Houstonian Beth Williams didn't come to MD Anderson when she was diagnosed with thyroid cancer in her mid-30s. But when she received a colon cancer diagnosis nearly 20 years later, she couldn't imagine going anywhere else. "I felt like if I was going to survive, I needed to be at MD Anderson," Beth says.
The 76-year-old CEO of an international language and logistics company now jokingly calls herself an MD Anderson "frequent flier." In the past two decades, she's been treated here for four different types of cancer. That includes colon cancer, breast cancer and -- just this past year -- kidney cancer and skin cancer. Her multiple cancer diagnoses don't appear to be based on genetics, just luck.
Still, Beth doesn't consider herself unlucky, and she doesn't let cancer run her life. Below, she shares her advice for thriving in the face of cancer.
Don't wait to go to MD Anderson.
Beth encourages newly diagnosed cancer patients to go straight to MD Anderson. "The care you get is amazing," she says. "I had so much confidence in everybody at MD Anderson, and no one ever has let me down or disappointed me."
Though the hospital's size made Beth feel a little bewildered the first time she visited, that changed almost instantly.
"All of the people who helped me quickly made it feel like the place was the size of a very small medical clinic," she says. "When you go to MD Anderson, everyone is so warm and nice. It's like getting wrapped up in a big blanket."
Don't dwell on your cancer diagnosis or be overly controlling.
With two daughters and 210 employees in seven countries, Beth believes the hardest part of cancer has been worrying about those who depend on her.
"It may be hard at first, but don't dwell on your cancer diagnosis," she says. "Pray, do whatever you do and put your trust in your doctors at MD Anderson."
Beth calls herself "ordinarily very bossy and controlling." But, she says, "When it comes to cancer, I just put myself in MD Anderson's hands and got on with my life. I had a company to run and things to do. My cancer was their problem, and they took it very seriously."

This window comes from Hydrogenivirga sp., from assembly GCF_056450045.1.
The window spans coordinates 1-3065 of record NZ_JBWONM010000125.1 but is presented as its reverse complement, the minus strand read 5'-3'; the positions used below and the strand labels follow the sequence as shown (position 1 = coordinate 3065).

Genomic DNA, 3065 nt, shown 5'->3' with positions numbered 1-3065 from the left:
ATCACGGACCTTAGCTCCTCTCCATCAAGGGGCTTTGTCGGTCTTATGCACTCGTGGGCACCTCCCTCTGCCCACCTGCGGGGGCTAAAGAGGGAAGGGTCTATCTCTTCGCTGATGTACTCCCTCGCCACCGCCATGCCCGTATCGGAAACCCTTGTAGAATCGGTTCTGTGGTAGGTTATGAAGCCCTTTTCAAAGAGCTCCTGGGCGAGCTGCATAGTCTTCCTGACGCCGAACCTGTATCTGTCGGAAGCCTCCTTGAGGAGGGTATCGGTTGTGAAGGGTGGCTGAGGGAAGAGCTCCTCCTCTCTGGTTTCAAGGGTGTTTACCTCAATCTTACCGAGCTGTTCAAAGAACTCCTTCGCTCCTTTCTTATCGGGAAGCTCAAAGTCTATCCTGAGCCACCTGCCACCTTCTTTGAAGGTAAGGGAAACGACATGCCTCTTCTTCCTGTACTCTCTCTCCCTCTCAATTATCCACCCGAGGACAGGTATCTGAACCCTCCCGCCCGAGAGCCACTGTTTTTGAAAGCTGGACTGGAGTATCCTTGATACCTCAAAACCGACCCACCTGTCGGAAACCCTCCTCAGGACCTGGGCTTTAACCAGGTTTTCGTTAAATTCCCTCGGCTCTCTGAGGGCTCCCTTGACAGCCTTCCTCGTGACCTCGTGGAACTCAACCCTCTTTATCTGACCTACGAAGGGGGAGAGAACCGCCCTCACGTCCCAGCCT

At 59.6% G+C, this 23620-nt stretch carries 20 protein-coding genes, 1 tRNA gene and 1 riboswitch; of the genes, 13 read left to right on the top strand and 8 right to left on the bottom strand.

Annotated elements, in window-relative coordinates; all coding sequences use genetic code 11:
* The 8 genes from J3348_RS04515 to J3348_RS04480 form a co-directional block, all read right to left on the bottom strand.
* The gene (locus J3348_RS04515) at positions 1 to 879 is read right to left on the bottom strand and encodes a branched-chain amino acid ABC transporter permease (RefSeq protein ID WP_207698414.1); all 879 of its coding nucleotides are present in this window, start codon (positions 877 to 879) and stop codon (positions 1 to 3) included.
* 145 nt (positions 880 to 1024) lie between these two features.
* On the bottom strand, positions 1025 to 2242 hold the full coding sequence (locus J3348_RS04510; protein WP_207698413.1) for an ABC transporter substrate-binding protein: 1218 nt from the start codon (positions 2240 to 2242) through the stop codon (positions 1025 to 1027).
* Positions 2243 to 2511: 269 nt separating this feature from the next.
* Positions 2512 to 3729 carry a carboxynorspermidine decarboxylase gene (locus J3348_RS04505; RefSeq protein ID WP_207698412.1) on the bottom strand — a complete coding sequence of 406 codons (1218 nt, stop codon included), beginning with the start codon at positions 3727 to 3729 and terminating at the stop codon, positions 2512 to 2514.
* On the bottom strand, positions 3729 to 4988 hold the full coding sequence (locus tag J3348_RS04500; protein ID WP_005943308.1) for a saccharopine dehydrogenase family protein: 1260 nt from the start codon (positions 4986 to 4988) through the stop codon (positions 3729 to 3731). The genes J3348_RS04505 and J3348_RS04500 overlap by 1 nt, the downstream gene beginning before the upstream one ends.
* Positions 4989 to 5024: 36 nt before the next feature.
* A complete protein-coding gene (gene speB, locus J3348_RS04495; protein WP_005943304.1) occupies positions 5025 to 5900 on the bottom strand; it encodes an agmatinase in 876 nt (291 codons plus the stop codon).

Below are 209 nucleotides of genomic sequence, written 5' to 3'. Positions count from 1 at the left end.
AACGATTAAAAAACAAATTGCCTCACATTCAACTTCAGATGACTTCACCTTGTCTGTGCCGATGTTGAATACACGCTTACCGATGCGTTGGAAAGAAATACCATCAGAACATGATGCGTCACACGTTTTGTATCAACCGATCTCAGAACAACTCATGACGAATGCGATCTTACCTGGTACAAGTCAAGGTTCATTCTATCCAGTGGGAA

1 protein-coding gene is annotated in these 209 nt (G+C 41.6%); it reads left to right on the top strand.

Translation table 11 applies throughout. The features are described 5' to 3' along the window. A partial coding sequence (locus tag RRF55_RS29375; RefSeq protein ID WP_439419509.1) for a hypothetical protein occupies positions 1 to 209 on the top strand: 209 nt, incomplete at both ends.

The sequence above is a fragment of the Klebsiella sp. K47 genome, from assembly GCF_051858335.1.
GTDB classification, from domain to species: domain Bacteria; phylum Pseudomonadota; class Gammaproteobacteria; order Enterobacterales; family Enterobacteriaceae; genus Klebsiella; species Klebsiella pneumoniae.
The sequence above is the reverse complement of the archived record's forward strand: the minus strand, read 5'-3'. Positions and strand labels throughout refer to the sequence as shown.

Find the humor in cancer.
Beth has avoided dwelling on cancer, in part, because she finds it so amusing. In fact, when she and her daughters talk about cancer now, they only laugh about it and all the funny things that have happened along the way.
"Laughter can get you through anything," Beth says. "Just focus on the silly things that happen. They're there if you're willing to look for and see them."
Enlist a buddy and ask for help.
Beth may be a pro at beating cancer, but even she couldn't have done it alone.
She needed someone to help run her business while she was undergoing and recovering from treatment. She also wanted someone to be by her side at doctor's appointments, to remember all of the things her care team told her.
Her daughter, Jane, played both of these roles, enabling Beth to keep working throughout her cancer treatment. Jane, a nurse, also helped make sense of the medical terminology and make decisions about Beth treatment.
"A buddy is the most valuable tool a patient can have," Beth says. "Find someone you trust, and don't be afraid to ask for help or just a listening ear."
Allow yourself to move on after cancer.
Though Beth just beat cancer for the fifth time a few months ago, she's already moved on.
"At my age, I don't look back. I don't regret. I deal with it and move forward," she says. "I rarely talk about cancer because once I'm done, once I finish the chemo, I'm kind of done. At this point, I just see cancer as more of an aggravation than anything."
Beth hopes she's dealt with that aggravation for the last time, but if that's not the case, she'll be ready to show cancer who's boss. As she says, "Don't fear it. Fight it."